• The next day the value of the participant’s mutual fund shares was transferred back to the redemption account and then electronically disbursed to the participant.  (A similar process took place for participants receiving paper checks except that interest was earned until the participant cashed the check.)
  • The interest earned, the Float, was then deposited back into the mutual fund.

Plaintiffs did not claim a personal stake in the float; indeed the Court noted that plaintiffs were not “short so much as a penny” and had “no direct stake in the plan assets.” Rather, plaintiffs alleged that by returning the float, which they claim was a plan asset, to the mutual fund and not to the 401(k) plan, Fidelity breached its ERISA fiduciary duties. The First Circuit applied ordinary notions of property rights and dismissed plaintiffs’ claims.  The Court held that because the cash payout from the redemption does not go to, and was never intended to, the plan it did not become an asset of the plan upon the exchange. The Court also observed that the intermediary actions taken by Fidelity were consistent with ordinary business practices and, more importantly, with the terms of the trust agreement.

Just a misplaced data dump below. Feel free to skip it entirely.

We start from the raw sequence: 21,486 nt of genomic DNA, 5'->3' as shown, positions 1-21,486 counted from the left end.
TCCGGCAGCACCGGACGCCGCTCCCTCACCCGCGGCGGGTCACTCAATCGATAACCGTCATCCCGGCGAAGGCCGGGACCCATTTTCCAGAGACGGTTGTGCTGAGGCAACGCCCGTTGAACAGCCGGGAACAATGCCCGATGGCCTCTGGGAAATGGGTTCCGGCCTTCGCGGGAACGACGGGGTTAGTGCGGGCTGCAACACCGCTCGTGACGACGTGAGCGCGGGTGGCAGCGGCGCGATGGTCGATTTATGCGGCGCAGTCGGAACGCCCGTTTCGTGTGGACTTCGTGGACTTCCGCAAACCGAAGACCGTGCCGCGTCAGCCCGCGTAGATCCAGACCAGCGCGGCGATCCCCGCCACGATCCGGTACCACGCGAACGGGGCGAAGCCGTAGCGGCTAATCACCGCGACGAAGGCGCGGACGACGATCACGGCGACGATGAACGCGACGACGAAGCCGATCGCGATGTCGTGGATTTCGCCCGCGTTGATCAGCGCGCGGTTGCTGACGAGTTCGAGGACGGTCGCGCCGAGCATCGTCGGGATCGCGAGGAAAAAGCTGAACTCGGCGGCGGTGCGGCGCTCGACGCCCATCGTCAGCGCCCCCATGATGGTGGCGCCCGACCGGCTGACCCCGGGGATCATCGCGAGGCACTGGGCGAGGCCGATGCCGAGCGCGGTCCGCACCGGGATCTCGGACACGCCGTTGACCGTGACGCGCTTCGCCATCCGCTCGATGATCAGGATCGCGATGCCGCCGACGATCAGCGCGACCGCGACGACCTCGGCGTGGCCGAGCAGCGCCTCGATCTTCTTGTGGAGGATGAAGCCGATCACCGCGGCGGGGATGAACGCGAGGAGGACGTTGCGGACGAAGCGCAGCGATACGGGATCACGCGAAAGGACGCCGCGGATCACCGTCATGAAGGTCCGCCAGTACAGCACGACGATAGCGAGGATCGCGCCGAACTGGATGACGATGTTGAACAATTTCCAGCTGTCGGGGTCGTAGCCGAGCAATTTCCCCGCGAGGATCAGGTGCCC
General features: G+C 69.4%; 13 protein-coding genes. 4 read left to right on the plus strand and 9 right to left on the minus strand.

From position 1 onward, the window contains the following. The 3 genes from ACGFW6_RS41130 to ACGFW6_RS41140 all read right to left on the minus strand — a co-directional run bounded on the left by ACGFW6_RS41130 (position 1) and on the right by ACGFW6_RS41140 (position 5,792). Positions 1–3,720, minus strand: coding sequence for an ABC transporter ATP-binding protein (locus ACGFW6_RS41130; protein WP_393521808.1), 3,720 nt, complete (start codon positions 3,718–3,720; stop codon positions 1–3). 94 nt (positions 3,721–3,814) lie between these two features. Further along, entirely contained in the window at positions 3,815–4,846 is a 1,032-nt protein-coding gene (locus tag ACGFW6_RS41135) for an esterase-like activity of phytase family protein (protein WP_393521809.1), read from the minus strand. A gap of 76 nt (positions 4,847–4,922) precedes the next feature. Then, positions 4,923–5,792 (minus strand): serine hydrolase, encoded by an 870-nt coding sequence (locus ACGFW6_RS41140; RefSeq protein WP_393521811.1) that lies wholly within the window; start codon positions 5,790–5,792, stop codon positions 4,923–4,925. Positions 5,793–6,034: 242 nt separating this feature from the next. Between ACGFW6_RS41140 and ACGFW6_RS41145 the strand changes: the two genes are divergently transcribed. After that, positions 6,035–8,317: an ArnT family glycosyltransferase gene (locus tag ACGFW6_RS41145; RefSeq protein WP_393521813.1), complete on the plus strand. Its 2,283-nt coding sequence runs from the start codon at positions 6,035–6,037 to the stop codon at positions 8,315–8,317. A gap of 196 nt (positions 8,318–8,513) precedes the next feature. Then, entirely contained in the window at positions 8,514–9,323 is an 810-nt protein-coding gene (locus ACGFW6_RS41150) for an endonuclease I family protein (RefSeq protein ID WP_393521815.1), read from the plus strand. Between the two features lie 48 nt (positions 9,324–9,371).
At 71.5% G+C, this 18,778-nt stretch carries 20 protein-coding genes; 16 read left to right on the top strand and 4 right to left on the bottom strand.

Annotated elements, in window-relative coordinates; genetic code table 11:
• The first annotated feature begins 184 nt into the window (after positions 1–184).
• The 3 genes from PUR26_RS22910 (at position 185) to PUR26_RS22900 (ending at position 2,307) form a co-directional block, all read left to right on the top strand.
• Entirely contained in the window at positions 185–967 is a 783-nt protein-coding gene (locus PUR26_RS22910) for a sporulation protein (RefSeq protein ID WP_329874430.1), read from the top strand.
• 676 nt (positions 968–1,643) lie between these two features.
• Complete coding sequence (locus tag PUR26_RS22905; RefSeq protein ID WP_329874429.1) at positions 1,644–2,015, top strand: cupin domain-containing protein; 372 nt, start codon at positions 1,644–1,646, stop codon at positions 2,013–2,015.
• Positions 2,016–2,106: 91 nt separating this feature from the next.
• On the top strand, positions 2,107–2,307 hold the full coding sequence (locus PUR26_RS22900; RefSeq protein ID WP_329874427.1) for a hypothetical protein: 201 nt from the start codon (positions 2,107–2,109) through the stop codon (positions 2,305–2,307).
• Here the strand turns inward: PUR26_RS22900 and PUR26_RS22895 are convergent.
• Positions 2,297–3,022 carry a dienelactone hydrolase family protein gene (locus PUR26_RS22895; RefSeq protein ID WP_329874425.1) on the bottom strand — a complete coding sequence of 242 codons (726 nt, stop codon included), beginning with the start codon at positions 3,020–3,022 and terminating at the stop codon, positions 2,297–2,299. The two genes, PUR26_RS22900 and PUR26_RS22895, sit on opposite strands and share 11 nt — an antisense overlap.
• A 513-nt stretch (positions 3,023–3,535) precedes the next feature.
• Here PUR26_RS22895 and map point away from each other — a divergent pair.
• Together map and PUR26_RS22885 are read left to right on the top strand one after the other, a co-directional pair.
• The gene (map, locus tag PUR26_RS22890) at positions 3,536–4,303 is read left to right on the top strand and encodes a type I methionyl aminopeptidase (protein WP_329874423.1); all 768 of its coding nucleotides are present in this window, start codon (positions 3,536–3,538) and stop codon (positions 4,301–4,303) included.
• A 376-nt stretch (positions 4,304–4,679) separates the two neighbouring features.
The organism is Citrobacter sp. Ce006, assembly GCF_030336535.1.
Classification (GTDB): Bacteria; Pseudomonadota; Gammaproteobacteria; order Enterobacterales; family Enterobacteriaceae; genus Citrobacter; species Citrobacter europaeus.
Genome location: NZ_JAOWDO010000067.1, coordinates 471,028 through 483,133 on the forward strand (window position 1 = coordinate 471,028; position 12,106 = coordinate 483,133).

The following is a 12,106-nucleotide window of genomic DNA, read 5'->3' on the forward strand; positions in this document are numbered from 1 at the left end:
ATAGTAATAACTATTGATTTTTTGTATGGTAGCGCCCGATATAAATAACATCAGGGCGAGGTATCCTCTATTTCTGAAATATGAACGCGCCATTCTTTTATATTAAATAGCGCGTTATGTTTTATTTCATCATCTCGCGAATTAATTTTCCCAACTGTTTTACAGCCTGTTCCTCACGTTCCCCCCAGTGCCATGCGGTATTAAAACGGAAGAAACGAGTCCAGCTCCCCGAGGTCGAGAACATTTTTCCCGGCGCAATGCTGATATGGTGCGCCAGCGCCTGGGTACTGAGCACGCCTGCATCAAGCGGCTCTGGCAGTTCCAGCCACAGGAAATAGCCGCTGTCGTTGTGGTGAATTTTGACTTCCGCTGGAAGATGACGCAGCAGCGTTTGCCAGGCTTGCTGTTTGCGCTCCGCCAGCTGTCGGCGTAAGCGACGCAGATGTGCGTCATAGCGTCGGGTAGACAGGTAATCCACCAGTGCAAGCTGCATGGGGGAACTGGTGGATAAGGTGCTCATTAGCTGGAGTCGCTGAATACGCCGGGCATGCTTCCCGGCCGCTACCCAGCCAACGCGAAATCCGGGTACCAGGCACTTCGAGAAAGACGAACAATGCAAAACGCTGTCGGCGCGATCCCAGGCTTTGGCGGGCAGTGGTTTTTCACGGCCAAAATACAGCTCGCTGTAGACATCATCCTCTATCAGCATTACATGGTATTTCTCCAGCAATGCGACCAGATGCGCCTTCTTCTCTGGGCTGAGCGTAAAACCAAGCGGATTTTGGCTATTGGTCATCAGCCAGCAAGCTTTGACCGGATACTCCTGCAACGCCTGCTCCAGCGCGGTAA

The case is In re Fidelity ERISA Float Litig.,No. 15-1445, 2016 U.S. App. LEXIS 12874 (1st Cir. July 13, 2016).

District Court Finds Forum Selection Clause Unenforceable in ERISA Action

Posted in ERISA, Venue

A federal district court in Illinois ruled that a plan’s forum selection was unenforceable because it conflicts with ERISA’s public policy of providing plaintiffs “ready access to the Federal courts.”

Darlene Harris purchased a life insurance policy for her husband and paid the required policy premiums until his death.  When Harris sought the policy benefits, the administrator denied her claim and then she commenced a lawsuit in the Northern District of Illinois.  Defendants moved to transfer the case to the Northern District of Texas on the ground that the plan’s forum selection clause provided that the “only proper venue for any person to bring a suit against the Plan or to recover Benefits shall be in federal court in Harris County, Texas.”